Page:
Thousands of Athletic Directors Join Forces to Support Wounded Veterans
JACKSONVILLE, Fla. (Jan. 27, 2020) – Some kids in the Kidder County School District in central North Dakota travel up to 50 miles each way to school; the district is larger than Rhode Island. Regardless of their commute, all students and faculty went the extra mile recently to support wounded veterans and their families through Wounded Warrior Project® (WWP).
For a $1 donation, students could wear a hat to school on a designated day. 350 kids in grades pre-K to 12, with help from their teachers, raised more than $1,800 for wounded warriors.
“It’s our culture here,” said Ryan Larson, elementary school principal and activities director for the Kidder County School District. “Our kids realize the work our military members and their families do for us.”
The efforts in Steele, North Dakota were part of a larger campaign through the National Interscholastic Athletic Administrators Association (NIAAA) and its National Initiative and Assistance Network committee (NIAN). The NIAAA encouraged each of its 12,000+ members to donate $5 to support injured veterans.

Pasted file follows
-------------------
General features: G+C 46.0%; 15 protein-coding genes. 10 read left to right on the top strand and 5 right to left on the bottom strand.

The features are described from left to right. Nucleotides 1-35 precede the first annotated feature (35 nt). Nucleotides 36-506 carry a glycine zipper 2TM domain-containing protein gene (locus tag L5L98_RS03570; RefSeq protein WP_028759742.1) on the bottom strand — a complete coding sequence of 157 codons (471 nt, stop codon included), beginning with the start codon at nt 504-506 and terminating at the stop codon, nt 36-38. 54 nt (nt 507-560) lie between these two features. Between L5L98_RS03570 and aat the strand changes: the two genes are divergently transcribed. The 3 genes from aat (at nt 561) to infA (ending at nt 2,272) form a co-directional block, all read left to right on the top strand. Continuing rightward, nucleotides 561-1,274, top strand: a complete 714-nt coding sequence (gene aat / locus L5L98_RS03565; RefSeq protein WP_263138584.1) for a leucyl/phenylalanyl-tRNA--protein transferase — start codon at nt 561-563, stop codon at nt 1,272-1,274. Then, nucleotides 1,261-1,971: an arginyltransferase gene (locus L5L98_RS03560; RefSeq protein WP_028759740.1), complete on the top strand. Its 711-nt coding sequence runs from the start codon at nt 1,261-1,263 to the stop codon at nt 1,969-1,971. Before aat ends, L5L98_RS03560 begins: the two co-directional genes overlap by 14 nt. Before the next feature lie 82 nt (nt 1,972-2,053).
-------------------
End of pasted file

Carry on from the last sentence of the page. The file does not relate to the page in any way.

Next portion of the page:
“It was very rewarding for us. We really had fun with it,” said Fred Balsamo, Executive Director, Connecticut Association of Athletic Directors and Vice Chair of the NIAN committee.
The campaign ran throughout 2019 and raised more than $40,000. The NIAAA presented a check to WWP at the annual NIAAA conference in Maryland in December.
“I was humbled and pleased at the way our membership stepped up and donated to such a worthy organization,” said Joni Pabst, Executive Director, Arizona Interscholastic Athletic Administrators Association and Chair of the NIAN committee. “We need to model the behavior of benevolent giving to our coaches and young people.”
The campaign supported warriors like Army veteran Shane Parsons and his mother Cindy, who served as his caregiver for ten years. Shane experienced two cardiac arrests plus serious brain and leg injuries while serving in Iraq in 2006.
Cindy shared her and Shane’s stories with athletic directors in Connecticut and Ohio during the campaign.
“Many in each state stood up to teach our youth to never forget wounded warriors and their families’ sacrifices to our country,” Cindy said. “We are truly grateful!”
Discover ways you can give back to warriors and their caregivers.
Chris Obarski – Public Relations, firstname.lastname@example.org, 904.570.0823.
About Wounded Warrior Project
Since 2003, Wounded Warrior Project® (WWP) has been meeting the growing needs of warriors, their families, and caregivers – helping them achieve their highest ambition. Learn more.